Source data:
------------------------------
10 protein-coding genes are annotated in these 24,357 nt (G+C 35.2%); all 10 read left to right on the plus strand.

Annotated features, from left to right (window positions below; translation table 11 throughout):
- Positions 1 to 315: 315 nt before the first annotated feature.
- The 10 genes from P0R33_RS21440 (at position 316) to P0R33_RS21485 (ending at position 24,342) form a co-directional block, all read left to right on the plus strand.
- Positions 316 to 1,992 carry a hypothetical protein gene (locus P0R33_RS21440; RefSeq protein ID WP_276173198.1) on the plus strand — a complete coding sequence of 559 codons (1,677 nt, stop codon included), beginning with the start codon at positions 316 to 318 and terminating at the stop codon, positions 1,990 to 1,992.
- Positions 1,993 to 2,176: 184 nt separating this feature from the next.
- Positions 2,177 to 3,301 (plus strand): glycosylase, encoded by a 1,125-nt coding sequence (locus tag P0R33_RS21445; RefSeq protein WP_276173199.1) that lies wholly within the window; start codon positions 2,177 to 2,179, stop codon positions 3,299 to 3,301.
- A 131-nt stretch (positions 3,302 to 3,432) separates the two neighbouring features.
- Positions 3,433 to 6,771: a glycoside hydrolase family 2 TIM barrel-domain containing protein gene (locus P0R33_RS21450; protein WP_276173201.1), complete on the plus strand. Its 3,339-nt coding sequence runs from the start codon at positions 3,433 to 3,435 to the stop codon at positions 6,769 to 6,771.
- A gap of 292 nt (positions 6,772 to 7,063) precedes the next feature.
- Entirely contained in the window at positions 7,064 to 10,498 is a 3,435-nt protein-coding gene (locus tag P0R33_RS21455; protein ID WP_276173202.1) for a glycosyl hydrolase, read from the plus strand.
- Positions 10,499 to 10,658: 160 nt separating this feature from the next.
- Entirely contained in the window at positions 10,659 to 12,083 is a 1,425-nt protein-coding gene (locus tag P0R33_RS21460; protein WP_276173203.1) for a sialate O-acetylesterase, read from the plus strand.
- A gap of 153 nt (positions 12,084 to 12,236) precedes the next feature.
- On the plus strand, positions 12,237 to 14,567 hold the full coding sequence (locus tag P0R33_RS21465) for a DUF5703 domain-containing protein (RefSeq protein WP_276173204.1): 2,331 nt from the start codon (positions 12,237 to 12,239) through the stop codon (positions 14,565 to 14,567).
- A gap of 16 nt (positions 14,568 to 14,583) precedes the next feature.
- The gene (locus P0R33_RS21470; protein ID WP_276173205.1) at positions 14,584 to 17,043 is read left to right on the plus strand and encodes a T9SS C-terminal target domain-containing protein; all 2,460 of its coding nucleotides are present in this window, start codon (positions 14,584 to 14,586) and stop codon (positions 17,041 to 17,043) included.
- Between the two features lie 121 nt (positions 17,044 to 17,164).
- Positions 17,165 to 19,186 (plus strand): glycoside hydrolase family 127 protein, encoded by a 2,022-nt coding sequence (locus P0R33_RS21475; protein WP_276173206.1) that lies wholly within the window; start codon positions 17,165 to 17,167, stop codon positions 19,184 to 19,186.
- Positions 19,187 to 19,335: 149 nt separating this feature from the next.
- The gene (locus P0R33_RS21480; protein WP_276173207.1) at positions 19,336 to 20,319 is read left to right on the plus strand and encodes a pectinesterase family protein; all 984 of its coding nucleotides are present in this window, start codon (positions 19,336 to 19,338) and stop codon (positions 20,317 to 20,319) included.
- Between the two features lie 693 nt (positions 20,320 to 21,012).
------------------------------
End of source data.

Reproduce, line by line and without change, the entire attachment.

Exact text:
10 protein-coding genes are annotated in these 24,357 nt (G+C 35.2%); all 10 read left to right on the plus strand.

Annotated features, from left to right (window positions below; translation table 11 throughout):
- Positions 1 to 315: 315 nt before the first annotated feature.
- The 10 genes from P0R33_RS21440 (at position 316) to P0R33_RS21485 (ending at position 24,342) form a co-directional block, all read left to right on the plus strand.
- Positions 316 to 1,992 carry a hypothetical protein gene (locus P0R33_RS21440; RefSeq protein ID WP_276173198.1) on the plus strand — a complete coding sequence of 559 codons (1,677 nt, stop codon included), beginning with the start codon at positions 316 to 318 and terminating at the stop codon, positions 1,990 to 1,992.
- Positions 1,993 to 2,176: 184 nt separating this feature from the next.
- Positions 2,177 to 3,301 (plus strand): glycosylase, encoded by a 1,125-nt coding sequence (locus tag P0R33_RS21445; RefSeq protein WP_276173199.1) that lies wholly within the window; start codon positions 2,177 to 2,179, stop codon positions 3,299 to 3,301.
- A 131-nt stretch (positions 3,302 to 3,432) separates the two neighbouring features.
- Positions 3,433 to 6,771: a glycoside hydrolase family 2 TIM barrel-domain containing protein gene (locus P0R33_RS21450; protein WP_276173201.1), complete on the plus strand. Its 3,339-nt coding sequence runs from the start codon at positions 3,433 to 3,435 to the stop codon at positions 6,769 to 6,771.
- A gap of 292 nt (positions 6,772 to 7,063) precedes the next feature.
- Entirely contained in the window at positions 7,064 to 10,498 is a 3,435-nt protein-coding gene (locus tag P0R33_RS21455; protein ID WP_276173202.1) for a glycosyl hydrolase, read from the plus strand.
- Positions 10,499 to 10,658: 160 nt separating this feature from the next.
- Entirely contained in the window at positions 10,659 to 12,083 is a 1,425-nt protein-coding gene (locus tag P0R33_RS21460; protein WP_276173203.1) for a sialate O-acetylesterase, read from the plus strand.
- A gap of 153 nt (positions 12,084 to 12,236) precedes the next feature.
- On the plus strand, positions 12,237 to 14,567 hold the full coding sequence (locus tag P0R33_RS21465) for a DUF5703 domain-containing protein (RefSeq protein WP_276173204.1): 2,331 nt from the start codon (positions 12,237 to 12,239) through the stop codon (positions 14,565 to 14,567).
- A gap of 16 nt (positions 14,568 to 14,583) precedes the next feature.
- The gene (locus P0R33_RS21470; protein ID WP_276173205.1) at positions 14,584 to 17,043 is read left to right on the plus strand and encodes a T9SS C-terminal target domain-containing protein; all 2,460 of its coding nucleotides are present in this window, start codon (positions 14,584 to 14,586) and stop codon (positions 17,041 to 17,043) included.
- Between the two features lie 121 nt (positions 17,044 to 17,164).
- Positions 17,165 to 19,186 (plus strand): glycoside hydrolase family 127 protein, encoded by a 2,022-nt coding sequence (locus P0R33_RS21475; protein WP_276173206.1) that lies wholly within the window; start codon positions 17,165 to 17,167, stop codon positions 19,184 to 19,186.
- Positions 19,187 to 19,335: 149 nt separating this feature from the next.
- The gene (locus P0R33_RS21480; protein WP_276173207.1) at positions 19,336 to 20,319 is read left to right on the plus strand and encodes a pectinesterase family protein; all 984 of its coding nucleotides are present in this window, start codon (positions 19,336 to 19,338) and stop codon (positions 20,317 to 20,319) included.
- Between the two features lie 693 nt (positions 20,320 to 21,012).